1. Anachronistic thinking. I can't tell you how much I hate this about the paranormal community; this harking back to the good old days of dousing rods, crystal balls, Ouija boards, pendulums, astrology, and all sorts of old school terms and thinking that are outmoded, ancient, occult and have been proven false. If you are going to consider yourself a scientist, you simply have to put this stuff away, along with your orbs.

2. Looking for mysteries. Just because science has not explained hauntings, ghosts, and other paranormal phenomena, does not mean that the absence of scientific proof means that is proof that ghosts are "real". It just means no one has come up with concrete evidence pro or con yet. The paranormal does not have to be relegated to the mysterious and unknowable, as so many paranormal investigators, ironically, do. It's only a mystery until its explained by science.

3. Reluctance to allow critical investigation. This is the one that really hurts us. There is a very negative attitude toward allowing the scientific community to take a look at our "evidence." We don't even seem willing to allow other groups access to our own evidence. We keep things under our coats. Why is that? It is really hurting our reputation. If we are collecting real data, real evidence of the paranormal, then others should be allowed to examine it. What are we afraid of?

4. The grab-bag approach to evidence. Just because there have been reports of haunting by the hundreds of thousands down through the ages, does not make it true.  Yes, we do tend to argue that ghosts and haunting are real because so many have reported sightings and experiences.

However, this is the one argument that I believe, in my opinion, is dead wrong. Science loves to refer to mathematics and logic and list it as a mark of real science; lack of such a sign is pseudoscience. Then why cannot the preponderance of sheer numbers of sightings down through the ages be evidence of said hauntings? That's perfect logic.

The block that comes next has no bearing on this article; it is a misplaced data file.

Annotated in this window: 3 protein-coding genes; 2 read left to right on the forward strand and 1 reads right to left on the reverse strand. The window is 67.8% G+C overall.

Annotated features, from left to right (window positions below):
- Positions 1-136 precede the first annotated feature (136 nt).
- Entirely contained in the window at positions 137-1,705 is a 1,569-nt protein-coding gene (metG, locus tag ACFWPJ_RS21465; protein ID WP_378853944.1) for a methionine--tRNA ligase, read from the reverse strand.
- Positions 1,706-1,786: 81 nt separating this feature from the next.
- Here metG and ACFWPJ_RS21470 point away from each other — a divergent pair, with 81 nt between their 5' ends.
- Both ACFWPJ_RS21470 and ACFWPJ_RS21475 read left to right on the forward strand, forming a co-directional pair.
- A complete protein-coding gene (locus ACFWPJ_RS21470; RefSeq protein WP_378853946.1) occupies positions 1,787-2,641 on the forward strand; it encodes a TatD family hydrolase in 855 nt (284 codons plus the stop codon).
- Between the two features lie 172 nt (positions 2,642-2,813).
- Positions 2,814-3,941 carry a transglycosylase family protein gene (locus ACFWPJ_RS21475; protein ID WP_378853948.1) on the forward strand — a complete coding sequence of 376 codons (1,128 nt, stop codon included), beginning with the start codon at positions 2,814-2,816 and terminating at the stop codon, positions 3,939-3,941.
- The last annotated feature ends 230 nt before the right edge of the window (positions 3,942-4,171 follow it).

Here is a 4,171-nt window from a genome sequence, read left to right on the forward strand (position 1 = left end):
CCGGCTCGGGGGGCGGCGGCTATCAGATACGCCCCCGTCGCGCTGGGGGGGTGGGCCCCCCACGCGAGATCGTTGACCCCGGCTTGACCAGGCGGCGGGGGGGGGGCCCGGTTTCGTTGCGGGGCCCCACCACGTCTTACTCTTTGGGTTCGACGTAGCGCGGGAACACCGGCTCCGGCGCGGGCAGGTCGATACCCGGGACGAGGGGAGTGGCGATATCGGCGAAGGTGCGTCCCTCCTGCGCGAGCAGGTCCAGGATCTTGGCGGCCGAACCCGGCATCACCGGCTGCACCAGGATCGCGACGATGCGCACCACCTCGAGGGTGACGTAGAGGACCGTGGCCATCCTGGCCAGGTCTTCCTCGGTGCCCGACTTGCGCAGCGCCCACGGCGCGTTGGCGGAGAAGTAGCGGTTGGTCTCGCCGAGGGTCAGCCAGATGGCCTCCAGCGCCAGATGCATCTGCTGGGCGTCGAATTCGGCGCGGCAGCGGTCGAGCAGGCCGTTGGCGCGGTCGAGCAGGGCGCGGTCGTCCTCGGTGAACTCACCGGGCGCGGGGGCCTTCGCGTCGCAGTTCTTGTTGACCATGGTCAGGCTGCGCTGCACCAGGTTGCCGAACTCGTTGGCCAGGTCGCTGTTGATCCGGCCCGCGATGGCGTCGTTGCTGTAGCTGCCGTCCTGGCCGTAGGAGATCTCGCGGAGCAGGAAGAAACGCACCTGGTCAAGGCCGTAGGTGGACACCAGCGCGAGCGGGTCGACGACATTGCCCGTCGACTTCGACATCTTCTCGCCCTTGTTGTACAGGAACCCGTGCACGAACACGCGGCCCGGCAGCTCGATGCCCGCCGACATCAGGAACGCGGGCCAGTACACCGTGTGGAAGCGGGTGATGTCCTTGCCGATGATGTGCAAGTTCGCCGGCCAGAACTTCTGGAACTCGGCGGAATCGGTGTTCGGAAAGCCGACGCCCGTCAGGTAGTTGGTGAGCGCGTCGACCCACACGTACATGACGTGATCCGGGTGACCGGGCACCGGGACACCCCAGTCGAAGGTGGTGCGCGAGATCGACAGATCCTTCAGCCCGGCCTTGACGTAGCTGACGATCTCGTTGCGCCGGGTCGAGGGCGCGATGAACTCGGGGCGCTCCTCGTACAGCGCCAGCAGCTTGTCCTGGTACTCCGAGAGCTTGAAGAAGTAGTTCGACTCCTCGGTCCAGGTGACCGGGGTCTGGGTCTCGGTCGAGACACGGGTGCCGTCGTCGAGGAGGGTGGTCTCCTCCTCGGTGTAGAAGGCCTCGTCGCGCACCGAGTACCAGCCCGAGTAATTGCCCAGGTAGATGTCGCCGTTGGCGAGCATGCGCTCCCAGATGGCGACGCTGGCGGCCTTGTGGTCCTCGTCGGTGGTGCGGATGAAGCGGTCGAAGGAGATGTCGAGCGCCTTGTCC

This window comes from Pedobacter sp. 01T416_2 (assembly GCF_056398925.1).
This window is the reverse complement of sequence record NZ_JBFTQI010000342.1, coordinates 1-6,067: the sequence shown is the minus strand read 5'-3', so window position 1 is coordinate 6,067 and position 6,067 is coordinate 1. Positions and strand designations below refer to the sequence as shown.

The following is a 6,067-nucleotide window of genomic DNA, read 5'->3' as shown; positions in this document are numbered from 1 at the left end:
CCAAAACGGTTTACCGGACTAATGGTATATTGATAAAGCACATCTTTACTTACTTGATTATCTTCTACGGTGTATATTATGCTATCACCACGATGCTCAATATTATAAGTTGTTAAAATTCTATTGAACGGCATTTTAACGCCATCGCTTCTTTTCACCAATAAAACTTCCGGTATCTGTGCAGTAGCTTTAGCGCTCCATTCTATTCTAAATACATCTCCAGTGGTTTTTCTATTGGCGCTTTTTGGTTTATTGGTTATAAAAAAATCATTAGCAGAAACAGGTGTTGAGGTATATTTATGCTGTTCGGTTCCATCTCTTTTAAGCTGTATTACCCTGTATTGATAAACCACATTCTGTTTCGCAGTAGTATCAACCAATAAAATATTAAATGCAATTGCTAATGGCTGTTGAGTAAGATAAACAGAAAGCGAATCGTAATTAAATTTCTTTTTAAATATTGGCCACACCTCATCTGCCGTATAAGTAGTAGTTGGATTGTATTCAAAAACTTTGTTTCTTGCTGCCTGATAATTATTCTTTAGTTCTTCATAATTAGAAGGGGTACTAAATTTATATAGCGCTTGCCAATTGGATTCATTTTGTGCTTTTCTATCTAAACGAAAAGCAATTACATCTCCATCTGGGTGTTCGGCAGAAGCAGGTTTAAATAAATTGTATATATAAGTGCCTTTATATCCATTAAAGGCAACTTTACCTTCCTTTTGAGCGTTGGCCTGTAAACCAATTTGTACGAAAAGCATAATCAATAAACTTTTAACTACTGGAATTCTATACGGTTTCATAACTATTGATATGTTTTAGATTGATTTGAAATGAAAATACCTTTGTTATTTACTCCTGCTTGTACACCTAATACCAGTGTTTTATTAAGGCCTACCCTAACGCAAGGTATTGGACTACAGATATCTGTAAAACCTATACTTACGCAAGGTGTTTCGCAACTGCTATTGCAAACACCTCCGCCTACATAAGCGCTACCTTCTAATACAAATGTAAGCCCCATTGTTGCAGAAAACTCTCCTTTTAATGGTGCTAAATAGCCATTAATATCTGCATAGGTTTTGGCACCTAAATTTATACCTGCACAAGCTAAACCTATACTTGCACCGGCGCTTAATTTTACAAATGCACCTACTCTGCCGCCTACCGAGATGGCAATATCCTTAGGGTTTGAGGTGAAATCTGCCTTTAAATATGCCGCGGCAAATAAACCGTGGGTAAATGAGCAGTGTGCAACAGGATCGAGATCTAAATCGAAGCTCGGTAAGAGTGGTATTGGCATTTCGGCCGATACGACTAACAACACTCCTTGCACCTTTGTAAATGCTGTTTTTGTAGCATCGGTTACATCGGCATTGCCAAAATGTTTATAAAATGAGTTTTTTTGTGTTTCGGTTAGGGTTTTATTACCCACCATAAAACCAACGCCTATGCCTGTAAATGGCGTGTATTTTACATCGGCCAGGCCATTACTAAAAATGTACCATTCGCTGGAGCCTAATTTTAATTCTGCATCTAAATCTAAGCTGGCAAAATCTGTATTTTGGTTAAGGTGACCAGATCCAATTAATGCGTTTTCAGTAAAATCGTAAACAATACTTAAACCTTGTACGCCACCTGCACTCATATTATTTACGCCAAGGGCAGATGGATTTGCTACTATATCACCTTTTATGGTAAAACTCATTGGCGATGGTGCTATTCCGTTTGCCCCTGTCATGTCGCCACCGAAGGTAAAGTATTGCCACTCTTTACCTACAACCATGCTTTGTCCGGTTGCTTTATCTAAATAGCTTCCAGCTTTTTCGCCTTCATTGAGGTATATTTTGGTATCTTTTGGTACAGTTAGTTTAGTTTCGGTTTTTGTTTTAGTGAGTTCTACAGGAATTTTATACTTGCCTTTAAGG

Also, I agree that personal experience and testimonial cannot and should not be taken as evidence alone. But, I do believe it should be considered as part of the whole picture. Not everyone lies. Not everyone is delusional, not everyone is crazy or holds a personal agenda. Some people are reliable, sincere, honest, and good observers. Their stories and personal experiences need to be thrown in with the other evidence as part of the whole; as evidence.   To a scientist, the personal anecdote of any individual is too subjective, too personal, to colored by belief systems, past experience, emotion. And I say, so what? (So are materialist scientists, aren't they?) Why can't all of those human experiences, fear, belief, subjectivity, emotion, past memories, become part of the big picture also? Science has been way too inhumane in it's evaluation of evidence and has, I believe, thrown out the baby with the bathwater way too often, by excluding, ad hoc, all forms of personal experience. It's time to include it in the mix. (See my article on the Extraordinary Project).